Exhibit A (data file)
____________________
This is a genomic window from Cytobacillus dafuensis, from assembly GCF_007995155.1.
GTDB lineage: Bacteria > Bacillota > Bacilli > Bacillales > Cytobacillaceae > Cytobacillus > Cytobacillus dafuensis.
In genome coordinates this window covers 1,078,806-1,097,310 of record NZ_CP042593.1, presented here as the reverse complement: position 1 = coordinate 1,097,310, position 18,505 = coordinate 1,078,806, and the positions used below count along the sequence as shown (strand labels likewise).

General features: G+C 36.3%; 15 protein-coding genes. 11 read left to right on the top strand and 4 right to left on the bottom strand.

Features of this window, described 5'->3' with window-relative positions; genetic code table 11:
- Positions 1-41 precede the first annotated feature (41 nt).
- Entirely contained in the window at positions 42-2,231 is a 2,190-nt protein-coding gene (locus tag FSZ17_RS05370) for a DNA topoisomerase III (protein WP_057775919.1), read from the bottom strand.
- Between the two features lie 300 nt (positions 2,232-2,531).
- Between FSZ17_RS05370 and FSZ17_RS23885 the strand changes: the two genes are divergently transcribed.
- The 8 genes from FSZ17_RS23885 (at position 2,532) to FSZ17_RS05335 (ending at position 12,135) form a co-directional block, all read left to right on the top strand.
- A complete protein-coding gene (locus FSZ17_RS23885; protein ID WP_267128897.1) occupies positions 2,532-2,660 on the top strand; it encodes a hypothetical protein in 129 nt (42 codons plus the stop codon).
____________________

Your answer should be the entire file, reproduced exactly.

This is a genomic window from Cytobacillus dafuensis, from assembly GCF_007995155.1.
GTDB lineage: Bacteria > Bacillota > Bacilli > Bacillales > Cytobacillaceae > Cytobacillus > Cytobacillus dafuensis.
In genome coordinates this window covers 1,078,806-1,097,310 of record NZ_CP042593.1, presented here as the reverse complement: position 1 = coordinate 1,097,310, position 18,505 = coordinate 1,078,806, and the positions used below count along the sequence as shown (strand labels likewise).

General features: G+C 36.3%; 15 protein-coding genes. 11 read left to right on the top strand and 4 right to left on the bottom strand.

Features of this window, described 5'->3' with window-relative positions; genetic code table 11:
- Positions 1-41 precede the first annotated feature (41 nt).
- Entirely contained in the window at positions 42-2,231 is a 2,190-nt protein-coding gene (locus tag FSZ17_RS05370) for a DNA topoisomerase III (protein WP_057775919.1), read from the bottom strand.
- Between the two features lie 300 nt (positions 2,232-2,531).
- Between FSZ17_RS05370 and FSZ17_RS23885 the strand changes: the two genes are divergently transcribed.
- The 8 genes from FSZ17_RS23885 (at position 2,532) to FSZ17_RS05335 (ending at position 12,135) form a co-directional block, all read left to right on the top strand.
- A complete protein-coding gene (locus FSZ17_RS23885; protein ID WP_267128897.1) occupies positions 2,532-2,660 on the top strand; it encodes a hypothetical protein in 129 nt (42 codons plus the stop codon).